Malone reiterated his support and told Rodgers and Morgan he, “hope(s) y’all can bear with us.”
Rodgers noted that this investment doesn’t just impact the east or west ends of the county, or residents of the two cities, but that because of mutual aid and an overlap in coverage areas along the interstate it would help everyone in the county.
Malone told Rodgers the court would know “by the end of April” what the impact of new taxes on the budget would be, and they could take action then.
The court also heard from a representative with ER Assist on the state of ice storm cleanup. She told the court that debris operations had started, with cutting and documentation. She said they were experiencing issues with their reporting phone number, however. That number is supposed to be for reporting issues, like letting the contractors know of an area that needs focus or hasn’t been surveyed yet. Instead, she said, they were receiving calls from people wanting to know when they were going to begin cleanup on their particular road. The truth, she told the court, was that they just didn’t know when specific areas would be cleaned up.
“We just don’t know each day” what the progress will be like on each road, she said. She said they were also looking at slips, slides, and embankment failures related to the ice storms and floods and looking to hire some local “documentation supervisors” to serve in roles that were largely as liaisons between contractors and local individuals and organizations.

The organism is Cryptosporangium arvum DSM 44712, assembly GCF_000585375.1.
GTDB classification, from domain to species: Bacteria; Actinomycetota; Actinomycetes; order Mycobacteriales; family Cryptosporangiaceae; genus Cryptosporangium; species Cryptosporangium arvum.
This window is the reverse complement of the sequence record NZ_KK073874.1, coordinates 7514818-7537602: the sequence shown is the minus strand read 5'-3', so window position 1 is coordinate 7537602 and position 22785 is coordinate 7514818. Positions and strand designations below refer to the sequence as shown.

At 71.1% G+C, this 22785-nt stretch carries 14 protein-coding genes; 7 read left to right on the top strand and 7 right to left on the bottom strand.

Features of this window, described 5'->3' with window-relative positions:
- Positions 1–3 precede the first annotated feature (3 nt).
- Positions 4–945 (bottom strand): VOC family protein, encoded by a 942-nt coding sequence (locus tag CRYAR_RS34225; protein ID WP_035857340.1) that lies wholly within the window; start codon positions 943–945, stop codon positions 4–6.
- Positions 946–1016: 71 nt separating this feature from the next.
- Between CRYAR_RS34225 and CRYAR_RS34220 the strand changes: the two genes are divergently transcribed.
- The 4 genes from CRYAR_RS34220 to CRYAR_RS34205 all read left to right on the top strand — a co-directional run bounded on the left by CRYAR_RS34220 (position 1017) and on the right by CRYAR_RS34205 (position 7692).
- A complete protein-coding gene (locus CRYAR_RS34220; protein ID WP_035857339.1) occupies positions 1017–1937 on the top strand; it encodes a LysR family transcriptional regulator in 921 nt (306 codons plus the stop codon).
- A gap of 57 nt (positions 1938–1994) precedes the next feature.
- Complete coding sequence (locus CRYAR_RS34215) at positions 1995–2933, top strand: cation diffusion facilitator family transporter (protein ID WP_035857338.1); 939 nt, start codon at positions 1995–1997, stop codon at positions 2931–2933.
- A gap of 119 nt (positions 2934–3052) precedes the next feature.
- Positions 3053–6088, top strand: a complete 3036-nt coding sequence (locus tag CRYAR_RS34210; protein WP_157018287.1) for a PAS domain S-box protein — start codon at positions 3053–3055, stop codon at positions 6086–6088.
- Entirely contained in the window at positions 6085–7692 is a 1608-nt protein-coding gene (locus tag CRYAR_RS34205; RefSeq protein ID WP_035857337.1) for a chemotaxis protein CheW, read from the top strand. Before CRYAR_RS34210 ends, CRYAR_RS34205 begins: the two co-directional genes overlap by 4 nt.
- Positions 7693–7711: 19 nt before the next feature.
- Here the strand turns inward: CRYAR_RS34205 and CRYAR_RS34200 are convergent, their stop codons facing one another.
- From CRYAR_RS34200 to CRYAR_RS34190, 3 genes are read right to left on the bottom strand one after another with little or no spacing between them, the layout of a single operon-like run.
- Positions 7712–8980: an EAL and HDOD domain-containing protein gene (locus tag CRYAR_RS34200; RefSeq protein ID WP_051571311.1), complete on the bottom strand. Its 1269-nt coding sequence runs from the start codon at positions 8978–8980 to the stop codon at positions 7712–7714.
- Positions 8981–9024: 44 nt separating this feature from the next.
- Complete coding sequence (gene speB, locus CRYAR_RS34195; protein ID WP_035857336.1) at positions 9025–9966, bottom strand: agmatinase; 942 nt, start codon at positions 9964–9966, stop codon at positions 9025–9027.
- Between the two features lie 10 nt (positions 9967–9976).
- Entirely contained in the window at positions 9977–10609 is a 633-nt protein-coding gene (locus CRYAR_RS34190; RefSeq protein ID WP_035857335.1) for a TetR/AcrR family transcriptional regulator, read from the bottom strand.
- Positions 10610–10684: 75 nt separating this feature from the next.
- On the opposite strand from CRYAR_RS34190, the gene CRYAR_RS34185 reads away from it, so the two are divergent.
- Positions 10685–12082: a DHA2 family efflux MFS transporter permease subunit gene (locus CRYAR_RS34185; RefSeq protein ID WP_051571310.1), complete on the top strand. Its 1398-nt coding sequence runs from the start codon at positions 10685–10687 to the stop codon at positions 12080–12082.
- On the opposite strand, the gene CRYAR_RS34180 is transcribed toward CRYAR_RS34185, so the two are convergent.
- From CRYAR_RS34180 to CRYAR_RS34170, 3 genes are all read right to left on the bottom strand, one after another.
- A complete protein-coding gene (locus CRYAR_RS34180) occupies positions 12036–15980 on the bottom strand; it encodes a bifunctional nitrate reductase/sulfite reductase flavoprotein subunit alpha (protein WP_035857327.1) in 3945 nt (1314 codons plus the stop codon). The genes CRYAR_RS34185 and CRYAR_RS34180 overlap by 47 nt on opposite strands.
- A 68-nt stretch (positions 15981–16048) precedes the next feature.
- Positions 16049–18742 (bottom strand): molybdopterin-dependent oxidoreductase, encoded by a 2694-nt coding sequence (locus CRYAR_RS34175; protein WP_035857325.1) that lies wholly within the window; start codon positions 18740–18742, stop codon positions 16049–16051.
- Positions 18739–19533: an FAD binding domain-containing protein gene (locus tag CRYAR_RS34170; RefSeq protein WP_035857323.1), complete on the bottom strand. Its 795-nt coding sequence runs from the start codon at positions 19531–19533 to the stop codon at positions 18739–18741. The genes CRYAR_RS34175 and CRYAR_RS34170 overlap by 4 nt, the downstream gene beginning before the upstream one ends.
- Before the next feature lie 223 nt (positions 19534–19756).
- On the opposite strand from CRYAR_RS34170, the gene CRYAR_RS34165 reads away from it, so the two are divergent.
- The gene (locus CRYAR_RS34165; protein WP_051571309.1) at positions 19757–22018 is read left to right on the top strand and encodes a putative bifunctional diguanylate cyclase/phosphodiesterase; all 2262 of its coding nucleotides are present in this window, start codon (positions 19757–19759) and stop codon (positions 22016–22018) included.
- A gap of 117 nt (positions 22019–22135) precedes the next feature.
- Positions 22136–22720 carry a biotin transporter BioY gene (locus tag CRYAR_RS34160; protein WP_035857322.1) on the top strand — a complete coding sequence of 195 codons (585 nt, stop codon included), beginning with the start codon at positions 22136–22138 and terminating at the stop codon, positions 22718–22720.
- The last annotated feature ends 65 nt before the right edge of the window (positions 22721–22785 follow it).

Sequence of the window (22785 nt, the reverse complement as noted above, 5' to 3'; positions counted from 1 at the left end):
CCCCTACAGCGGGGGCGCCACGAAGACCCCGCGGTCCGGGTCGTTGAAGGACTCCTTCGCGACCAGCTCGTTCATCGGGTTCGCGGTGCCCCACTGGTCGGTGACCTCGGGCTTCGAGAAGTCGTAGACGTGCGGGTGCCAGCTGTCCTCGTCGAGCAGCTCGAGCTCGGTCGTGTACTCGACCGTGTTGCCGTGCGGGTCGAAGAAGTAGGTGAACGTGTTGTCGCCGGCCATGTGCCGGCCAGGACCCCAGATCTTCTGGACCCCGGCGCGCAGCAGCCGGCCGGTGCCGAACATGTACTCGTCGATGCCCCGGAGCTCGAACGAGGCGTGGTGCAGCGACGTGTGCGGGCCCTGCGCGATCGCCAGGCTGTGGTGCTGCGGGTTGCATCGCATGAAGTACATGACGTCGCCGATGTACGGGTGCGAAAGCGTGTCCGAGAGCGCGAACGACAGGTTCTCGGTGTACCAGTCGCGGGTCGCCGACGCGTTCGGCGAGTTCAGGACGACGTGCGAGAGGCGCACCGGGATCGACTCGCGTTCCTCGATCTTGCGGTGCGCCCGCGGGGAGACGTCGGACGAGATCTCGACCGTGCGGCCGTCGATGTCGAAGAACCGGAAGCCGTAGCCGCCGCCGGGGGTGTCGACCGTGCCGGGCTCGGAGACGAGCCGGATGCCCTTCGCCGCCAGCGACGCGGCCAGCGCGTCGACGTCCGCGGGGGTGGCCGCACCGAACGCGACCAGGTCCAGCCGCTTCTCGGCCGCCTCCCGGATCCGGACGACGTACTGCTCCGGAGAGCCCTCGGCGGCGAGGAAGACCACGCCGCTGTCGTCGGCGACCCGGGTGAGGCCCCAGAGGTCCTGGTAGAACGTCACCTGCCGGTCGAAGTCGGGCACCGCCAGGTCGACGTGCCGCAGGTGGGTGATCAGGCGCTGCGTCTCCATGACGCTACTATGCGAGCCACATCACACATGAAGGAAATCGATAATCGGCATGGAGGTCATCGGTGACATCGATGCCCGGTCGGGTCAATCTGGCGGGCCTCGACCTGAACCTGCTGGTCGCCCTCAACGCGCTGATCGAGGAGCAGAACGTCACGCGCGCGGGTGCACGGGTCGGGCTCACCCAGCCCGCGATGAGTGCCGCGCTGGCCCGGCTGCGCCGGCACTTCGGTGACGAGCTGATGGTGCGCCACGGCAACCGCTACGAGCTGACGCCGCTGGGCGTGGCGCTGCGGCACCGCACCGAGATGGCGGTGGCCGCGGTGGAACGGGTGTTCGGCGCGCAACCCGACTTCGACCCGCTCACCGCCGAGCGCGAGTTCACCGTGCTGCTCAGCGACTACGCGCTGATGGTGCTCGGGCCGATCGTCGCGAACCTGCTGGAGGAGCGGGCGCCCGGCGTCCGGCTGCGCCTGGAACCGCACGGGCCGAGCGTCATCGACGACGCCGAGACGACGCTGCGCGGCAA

The court moved to hire two documentation supervisors, with all payroll and other employment issues handled by ER Assist.
In other action the court heard from individuals on the removal of county roads from the system and other road issues, heard from the Carter County Soil Conservation district on services they offer such as soil testing and equipment rentals, accepted department reports, and approved the refunding of excess sheriff’s fees.
Following executive session, the court circled back to road issues, particularly the impact of large trucks on county roads.
“One thing I think we’re going to have to face eventually… these people hauling 80,000 pounds on county roads, we can’t fix them (the roads) fast enough,” Malone said.
He suggested changing the weight limits on county roads, and then getting a scale and enforcing the restriction. Anyone who needed to exceed the weight limit could do so with a permit. The purpose of the permit wasn’t to make money for the county, he said, but rather to restrict movement during bad weather.
“Just to say, when we’re going through freezes and thaws or it’s really wet, you can’t haul on it then,” he explained.
Another possibility is requiring commercial trucks to put up bond money for the duration of their job, with that money used to make any necessary repairs for damage incurred during the course of the project.
“We don’t care for the logging,” clarified magistrate Donnie Oppenheimer. But, he said, those driving log trucks or hauling rocks need to “back down” on the weight of their loads.
“It’s the weight that’s killing us,” Oppenheimer said.